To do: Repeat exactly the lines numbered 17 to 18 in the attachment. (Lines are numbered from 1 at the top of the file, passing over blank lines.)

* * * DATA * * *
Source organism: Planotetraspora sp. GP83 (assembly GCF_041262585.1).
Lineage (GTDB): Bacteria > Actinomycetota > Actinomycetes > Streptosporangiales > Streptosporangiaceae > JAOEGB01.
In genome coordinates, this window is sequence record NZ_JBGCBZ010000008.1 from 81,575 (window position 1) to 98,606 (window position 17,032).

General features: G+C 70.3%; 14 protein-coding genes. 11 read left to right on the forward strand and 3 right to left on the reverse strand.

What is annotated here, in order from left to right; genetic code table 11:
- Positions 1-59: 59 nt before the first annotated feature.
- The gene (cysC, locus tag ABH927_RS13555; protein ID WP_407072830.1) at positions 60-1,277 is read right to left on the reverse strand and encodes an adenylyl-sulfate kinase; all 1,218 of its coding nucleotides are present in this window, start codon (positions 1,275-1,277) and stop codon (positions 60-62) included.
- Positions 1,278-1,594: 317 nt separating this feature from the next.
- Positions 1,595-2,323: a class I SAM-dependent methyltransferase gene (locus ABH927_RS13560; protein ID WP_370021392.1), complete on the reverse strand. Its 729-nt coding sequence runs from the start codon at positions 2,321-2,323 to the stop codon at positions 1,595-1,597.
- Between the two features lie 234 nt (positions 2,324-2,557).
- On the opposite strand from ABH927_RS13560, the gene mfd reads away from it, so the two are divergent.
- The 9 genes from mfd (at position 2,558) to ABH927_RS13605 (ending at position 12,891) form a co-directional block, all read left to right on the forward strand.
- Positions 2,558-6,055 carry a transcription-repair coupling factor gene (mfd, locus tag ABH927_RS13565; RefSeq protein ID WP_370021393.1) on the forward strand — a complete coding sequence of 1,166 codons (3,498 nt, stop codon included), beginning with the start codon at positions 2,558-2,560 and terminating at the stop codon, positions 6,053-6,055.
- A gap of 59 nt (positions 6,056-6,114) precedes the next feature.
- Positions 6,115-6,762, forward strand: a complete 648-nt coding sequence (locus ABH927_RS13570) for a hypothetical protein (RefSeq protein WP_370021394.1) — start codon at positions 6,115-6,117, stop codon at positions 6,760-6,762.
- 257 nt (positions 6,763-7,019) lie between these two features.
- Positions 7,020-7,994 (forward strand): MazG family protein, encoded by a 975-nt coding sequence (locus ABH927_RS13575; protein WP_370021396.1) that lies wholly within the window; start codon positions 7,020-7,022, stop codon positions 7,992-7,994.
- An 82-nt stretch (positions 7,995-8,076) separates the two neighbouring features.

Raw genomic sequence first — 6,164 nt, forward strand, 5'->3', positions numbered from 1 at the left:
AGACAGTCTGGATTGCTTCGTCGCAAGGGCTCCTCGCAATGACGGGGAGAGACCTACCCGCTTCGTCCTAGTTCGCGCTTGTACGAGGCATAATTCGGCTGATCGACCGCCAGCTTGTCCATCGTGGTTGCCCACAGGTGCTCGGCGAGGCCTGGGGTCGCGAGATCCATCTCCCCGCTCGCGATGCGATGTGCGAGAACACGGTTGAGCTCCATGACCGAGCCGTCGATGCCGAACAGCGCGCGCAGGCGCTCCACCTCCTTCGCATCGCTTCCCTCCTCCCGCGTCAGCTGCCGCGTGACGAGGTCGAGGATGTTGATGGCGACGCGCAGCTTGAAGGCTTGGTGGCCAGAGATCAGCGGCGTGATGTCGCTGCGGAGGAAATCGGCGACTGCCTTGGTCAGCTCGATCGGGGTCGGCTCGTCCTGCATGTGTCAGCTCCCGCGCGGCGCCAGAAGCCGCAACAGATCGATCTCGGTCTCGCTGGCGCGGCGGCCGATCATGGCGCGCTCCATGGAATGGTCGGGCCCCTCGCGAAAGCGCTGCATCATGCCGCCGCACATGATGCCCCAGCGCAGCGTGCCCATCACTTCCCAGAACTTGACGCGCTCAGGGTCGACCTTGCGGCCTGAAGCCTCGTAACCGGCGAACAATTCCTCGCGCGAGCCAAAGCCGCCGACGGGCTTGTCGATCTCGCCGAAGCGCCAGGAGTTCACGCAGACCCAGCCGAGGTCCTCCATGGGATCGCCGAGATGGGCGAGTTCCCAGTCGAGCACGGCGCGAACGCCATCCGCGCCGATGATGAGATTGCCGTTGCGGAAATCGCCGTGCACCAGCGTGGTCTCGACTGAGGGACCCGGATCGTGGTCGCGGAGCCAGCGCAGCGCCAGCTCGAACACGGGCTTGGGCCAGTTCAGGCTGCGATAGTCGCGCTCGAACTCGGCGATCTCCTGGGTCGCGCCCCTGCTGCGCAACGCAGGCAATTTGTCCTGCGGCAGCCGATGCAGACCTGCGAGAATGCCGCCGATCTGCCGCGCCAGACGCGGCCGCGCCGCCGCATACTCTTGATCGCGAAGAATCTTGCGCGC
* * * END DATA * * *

- Positions 7,020-7,994 (forward strand): MazG family protein, encoded by a 975-nt coding sequence (locus ABH927_RS13575; protein WP_370021396.1) that lies wholly within the window; start codon positions 7,020-7,022, stop codon positions 7,992-7,994.
- An 82-nt stretch (positions 7,995-8,076) separates the two neighbouring features.